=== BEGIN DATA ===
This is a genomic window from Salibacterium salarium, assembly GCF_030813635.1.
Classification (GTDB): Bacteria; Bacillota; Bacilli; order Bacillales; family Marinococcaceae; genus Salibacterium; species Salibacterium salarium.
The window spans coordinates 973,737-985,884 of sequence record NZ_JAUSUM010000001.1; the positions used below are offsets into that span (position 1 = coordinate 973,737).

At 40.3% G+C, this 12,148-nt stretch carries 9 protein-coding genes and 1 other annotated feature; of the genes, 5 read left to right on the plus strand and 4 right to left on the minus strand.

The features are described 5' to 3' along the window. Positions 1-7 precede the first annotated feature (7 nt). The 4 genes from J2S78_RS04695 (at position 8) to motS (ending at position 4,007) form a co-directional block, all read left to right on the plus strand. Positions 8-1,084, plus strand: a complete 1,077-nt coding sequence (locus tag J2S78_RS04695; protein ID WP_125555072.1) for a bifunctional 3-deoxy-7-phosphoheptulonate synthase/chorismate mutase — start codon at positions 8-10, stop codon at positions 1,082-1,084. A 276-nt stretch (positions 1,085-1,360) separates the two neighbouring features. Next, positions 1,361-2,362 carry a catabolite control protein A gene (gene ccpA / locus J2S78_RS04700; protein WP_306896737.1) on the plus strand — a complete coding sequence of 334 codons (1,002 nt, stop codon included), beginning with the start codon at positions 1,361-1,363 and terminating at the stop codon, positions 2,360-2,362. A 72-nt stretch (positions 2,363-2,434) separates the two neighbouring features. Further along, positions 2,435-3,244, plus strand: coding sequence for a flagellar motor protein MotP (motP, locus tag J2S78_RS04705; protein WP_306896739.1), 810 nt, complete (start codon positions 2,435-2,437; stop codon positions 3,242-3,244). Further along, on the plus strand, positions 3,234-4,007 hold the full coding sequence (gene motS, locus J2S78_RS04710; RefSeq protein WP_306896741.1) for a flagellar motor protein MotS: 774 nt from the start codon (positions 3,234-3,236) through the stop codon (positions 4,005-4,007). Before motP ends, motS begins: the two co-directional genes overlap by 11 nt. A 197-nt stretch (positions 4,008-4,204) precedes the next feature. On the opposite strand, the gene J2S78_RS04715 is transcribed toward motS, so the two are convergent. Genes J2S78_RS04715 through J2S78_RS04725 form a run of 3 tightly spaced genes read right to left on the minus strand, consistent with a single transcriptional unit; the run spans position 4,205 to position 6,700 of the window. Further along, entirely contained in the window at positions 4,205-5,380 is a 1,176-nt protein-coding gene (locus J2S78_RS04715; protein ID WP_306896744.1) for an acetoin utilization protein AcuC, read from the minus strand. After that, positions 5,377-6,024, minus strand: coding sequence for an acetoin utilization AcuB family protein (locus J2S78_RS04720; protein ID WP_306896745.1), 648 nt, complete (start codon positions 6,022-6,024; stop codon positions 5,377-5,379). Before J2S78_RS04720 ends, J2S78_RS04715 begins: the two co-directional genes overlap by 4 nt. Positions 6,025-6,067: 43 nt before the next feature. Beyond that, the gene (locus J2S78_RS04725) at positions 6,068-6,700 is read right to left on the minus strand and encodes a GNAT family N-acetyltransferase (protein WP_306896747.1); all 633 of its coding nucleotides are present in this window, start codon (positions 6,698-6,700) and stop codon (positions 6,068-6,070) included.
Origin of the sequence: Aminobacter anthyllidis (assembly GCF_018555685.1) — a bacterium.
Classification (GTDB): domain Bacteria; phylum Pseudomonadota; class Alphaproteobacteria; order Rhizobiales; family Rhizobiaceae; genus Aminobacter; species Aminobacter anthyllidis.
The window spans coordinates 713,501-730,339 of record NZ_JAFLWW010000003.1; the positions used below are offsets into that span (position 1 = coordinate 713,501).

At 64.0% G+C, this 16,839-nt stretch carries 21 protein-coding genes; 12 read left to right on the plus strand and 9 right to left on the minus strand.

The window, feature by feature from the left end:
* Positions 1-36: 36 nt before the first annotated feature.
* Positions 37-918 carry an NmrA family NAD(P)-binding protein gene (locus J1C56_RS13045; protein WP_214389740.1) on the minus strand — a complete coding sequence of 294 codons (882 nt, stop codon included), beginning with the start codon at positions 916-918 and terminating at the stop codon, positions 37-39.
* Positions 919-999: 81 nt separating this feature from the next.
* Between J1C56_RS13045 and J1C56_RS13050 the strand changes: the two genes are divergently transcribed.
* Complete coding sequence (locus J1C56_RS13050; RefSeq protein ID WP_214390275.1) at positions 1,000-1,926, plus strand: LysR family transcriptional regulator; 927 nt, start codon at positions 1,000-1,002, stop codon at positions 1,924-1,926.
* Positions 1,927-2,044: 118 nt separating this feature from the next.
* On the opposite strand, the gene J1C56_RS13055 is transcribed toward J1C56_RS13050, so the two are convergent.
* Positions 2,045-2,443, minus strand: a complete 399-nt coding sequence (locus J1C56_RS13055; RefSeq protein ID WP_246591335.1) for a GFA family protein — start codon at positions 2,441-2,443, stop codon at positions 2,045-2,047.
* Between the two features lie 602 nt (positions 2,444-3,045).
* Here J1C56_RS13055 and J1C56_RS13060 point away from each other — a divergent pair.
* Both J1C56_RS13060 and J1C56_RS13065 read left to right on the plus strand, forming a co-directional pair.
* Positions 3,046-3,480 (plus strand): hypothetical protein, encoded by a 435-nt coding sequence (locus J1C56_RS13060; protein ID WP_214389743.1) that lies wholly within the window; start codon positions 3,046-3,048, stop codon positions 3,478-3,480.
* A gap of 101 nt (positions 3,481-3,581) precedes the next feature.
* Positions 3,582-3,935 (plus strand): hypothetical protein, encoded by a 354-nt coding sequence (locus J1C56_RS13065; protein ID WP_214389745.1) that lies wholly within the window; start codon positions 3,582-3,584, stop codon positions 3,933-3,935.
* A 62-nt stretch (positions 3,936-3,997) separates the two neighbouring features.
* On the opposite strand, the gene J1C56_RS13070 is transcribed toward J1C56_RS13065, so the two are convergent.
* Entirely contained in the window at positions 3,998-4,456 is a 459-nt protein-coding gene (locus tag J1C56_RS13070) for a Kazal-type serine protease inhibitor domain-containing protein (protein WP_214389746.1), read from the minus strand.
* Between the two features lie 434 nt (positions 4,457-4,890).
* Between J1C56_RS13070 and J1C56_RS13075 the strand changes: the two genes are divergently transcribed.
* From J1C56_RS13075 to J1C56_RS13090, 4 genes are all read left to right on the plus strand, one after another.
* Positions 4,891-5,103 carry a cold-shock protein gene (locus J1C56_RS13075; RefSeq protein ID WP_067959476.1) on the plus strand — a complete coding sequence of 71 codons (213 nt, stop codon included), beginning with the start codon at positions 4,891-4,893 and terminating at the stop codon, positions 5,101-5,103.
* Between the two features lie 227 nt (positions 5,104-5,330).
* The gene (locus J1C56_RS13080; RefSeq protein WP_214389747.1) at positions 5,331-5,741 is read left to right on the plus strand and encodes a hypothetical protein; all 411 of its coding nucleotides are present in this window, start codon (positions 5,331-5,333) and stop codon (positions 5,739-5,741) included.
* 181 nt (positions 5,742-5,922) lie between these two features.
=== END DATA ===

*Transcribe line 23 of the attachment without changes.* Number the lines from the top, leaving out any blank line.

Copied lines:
* A gap of 101 nt (positions 3,481-3,581) precedes the next feature.